He is there representing his other brother rulers, lending the Malay and Muslim image and identity to the federation. In the first 51 years of independence we have seen how the kings come and go the prime ministers stay: we have had 13 kings in the half century only five premiers within the same period.
This has obviously made it difficult for the king to be assertive or take the role similar to those assumed by the Thai King or Queen Elizabeth II. The latter, who has been in office since 1952, has presided over regime changes involving some 11 prime ministers; from the conservative Winston Churchill to liberal or Labour politicians such as the current Prime Minister Gordon Brown.
Being on the throne for more than 56 years has given the Queen an enormous amount of experience and tact. Such was the reason why she has never put her foot wrong when it comes to her constitutional duties.
The Constitution has divided the powers into three broad categories; namely the formal powers, those exercisable on advice and the discretionary ones. Admittedly it is easy to divide the powers of the king as a matter of theory.
However the same could not be said when it comes to their actual exercise. Take what is termed as the discretionary power to appoint the prime minister under article 40(2)(a) of the Federal Constitution – which corresponds to the power to appoint mentri besar in the case of the rulers and chief minister in the case of the Yang di-Pertua Negeri – as example.
Given the nature of the democratic nature of the constitution this power will only become discretionary in situations whereby there is a hung parliament; that is when the there is no clear majority or that there is a majority but it has no clear leader. In situations whereby there is a majority group of MPs who has a clear leader there is no question of discretion: the Yang di-Pertuan has to appoint that leader as prime minister.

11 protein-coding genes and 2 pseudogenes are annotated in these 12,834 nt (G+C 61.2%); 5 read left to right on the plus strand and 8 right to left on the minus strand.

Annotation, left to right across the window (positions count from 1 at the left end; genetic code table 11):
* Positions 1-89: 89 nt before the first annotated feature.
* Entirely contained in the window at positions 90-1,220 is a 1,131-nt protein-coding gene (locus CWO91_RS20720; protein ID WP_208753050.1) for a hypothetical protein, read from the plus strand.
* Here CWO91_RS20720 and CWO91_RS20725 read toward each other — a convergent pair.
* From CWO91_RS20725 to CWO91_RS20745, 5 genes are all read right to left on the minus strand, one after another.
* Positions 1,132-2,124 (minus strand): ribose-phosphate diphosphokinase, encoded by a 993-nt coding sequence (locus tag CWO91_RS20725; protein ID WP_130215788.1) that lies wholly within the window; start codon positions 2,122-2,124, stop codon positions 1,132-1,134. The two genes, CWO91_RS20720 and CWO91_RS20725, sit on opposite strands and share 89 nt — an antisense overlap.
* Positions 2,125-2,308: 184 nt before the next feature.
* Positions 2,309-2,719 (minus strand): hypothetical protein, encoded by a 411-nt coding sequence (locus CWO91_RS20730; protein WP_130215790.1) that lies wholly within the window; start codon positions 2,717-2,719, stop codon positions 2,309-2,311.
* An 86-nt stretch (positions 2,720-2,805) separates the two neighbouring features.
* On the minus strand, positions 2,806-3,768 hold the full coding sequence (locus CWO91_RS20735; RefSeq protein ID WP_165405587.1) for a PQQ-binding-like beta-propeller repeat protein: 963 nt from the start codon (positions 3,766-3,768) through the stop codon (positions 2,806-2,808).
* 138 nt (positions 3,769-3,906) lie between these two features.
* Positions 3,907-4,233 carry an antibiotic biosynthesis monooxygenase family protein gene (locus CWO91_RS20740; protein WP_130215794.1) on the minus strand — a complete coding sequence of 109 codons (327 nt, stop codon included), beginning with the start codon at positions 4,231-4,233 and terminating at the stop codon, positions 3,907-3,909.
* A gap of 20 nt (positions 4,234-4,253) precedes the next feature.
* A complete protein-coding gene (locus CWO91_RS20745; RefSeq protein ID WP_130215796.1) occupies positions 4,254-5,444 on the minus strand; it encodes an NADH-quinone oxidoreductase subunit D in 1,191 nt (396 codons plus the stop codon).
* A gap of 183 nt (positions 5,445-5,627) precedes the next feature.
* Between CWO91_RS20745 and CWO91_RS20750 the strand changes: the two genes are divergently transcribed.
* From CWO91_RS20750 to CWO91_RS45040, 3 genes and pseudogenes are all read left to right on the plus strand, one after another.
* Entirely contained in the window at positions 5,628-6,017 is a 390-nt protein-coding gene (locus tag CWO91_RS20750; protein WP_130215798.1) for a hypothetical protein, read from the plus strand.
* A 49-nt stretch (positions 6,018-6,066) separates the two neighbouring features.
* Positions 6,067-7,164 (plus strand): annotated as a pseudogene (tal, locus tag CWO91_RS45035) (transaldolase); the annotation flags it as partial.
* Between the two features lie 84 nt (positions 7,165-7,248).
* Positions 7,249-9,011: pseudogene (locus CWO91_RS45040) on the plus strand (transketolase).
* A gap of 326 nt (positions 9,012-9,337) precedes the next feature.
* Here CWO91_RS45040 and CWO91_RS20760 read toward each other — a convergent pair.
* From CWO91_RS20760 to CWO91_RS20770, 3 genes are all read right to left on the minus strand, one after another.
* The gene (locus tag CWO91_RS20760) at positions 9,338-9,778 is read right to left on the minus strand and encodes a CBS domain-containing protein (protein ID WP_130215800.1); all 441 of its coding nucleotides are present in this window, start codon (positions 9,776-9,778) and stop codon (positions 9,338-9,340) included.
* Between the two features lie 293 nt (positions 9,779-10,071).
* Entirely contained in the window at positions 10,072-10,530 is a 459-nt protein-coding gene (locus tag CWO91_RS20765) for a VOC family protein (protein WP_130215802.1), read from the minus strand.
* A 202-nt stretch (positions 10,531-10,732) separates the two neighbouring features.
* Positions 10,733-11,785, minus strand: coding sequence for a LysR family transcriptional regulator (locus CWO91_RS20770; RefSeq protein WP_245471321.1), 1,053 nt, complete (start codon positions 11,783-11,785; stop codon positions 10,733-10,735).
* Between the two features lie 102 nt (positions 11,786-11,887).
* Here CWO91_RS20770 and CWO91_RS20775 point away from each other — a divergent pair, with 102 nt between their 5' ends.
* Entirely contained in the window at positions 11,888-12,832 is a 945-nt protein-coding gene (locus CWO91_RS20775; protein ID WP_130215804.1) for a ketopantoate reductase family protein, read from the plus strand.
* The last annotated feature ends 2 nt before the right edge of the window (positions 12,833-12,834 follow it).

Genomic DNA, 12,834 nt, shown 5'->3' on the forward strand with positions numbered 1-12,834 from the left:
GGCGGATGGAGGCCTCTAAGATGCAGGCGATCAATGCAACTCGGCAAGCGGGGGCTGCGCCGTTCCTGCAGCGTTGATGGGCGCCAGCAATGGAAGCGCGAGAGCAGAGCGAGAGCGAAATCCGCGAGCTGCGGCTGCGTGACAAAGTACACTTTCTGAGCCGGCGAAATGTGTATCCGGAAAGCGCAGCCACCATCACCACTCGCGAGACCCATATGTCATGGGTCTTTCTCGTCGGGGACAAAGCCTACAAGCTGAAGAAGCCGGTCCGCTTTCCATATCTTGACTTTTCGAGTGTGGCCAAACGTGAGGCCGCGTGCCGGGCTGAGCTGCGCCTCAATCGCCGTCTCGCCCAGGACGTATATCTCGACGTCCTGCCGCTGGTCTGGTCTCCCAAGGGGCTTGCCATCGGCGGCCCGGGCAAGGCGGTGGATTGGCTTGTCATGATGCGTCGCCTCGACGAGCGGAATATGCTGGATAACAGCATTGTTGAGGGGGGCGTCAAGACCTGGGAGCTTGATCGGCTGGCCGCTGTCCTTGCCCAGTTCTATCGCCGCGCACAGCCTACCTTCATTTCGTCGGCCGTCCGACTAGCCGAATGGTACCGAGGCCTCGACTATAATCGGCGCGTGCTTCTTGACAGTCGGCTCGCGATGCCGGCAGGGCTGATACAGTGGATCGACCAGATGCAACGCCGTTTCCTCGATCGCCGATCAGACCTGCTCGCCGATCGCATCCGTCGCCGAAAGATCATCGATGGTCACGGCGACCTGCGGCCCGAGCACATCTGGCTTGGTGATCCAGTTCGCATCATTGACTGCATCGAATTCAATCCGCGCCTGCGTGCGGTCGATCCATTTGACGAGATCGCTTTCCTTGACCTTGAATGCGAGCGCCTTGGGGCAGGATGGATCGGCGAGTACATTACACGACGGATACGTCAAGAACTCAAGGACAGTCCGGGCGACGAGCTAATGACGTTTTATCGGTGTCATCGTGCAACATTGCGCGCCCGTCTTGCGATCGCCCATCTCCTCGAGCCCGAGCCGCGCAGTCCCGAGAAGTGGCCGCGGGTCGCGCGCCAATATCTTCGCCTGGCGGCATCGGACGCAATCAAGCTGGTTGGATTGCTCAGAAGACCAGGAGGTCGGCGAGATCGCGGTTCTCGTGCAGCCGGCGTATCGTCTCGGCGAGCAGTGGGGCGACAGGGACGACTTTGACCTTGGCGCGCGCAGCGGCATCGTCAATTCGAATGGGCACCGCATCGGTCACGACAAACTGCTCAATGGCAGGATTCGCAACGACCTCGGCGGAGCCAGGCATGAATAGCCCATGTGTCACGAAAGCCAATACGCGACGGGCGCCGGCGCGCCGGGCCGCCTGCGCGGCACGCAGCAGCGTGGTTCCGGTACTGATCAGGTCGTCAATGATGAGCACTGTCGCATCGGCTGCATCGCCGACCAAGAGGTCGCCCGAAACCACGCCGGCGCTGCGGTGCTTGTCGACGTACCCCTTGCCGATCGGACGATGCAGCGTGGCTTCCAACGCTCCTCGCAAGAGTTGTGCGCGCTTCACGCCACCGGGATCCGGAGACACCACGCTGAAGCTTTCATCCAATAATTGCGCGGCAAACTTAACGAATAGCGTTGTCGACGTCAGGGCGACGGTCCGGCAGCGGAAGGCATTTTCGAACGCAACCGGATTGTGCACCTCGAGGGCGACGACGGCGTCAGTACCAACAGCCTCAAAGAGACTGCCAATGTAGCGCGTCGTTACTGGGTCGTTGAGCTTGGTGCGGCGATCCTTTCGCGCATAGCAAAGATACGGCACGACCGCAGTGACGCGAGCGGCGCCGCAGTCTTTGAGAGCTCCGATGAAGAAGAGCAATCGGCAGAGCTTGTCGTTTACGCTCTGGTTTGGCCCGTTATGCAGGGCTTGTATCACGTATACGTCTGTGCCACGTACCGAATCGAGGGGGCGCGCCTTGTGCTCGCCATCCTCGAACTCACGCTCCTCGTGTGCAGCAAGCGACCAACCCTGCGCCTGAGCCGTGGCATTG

Ball in the royal court
In most part of the Commonwealth political parties indicate their leader, indeed in countries like the United Kingdom they have what is known as parliamentary party which consist of party members in the house and a leader who is elected by these MPs. Thus the power of appointment vested in the sovereign is a mere formal appointment with no real discretion involved even though as a matter of law it is still termed as the prerogative power of the Queen.
While appointment has become largely a mere formal exercise of power there are other aspects of the constitution which require the proactive part of the king. It has to be said that some of these powers are quite controversial. However, this is quite inevitable for state running is essentially politics or political in nature.
It is not easy to disentangle politics from government policies and administration, even the routine ones. This is something which perhaps should be borne in mind by the palace advisers: some of them have already indicated their apprehension on the calls for the king to intervene.
Be that as it may the office of the king has effectively been politicised by the government of the day on several occasions. We have seen how the government backbenchers accused Karpal Singh of committing sedition when the latter raised issues on certain matters touched by the royal address during the official opening of parliament.
Their action was obviously wrong as the speech, despite the name, was actually the policy speech of the government of the day. In other words what happened was simply this: the Barisan MPs hid behind the throne when they got attacked by the opposition.
One recalls that in the aftermath of the Bersih demonstration in the city last November one of the palace officials came out with a statement – purportedly made on behalf of the king – distancing the palace from the polls reform group.
Not too long ago the name of the king popped up in the case of pardon granted to the grandson of a former finance minister who was convicted of murder, a decision that was obviously made by the government.
In the light of democracy and constitutionalism the issue now is not whether the king’s involvement is political or otherwise. What matters most is that something needs to be done in order to put the country back on the democratic process which at the moment means the testing of the claim made by Opposition Leader Anwar Ibrahim that he has got the numbers to form the new government. As parliament has been denied the opportunity, the ball is now at the king’s court.
Fitness to govern is a grave matter and thus it is inappropriate for us to delay it.
Dr ABDUL AZIZ BARI is professor of law at the International Islamic University Malaysia.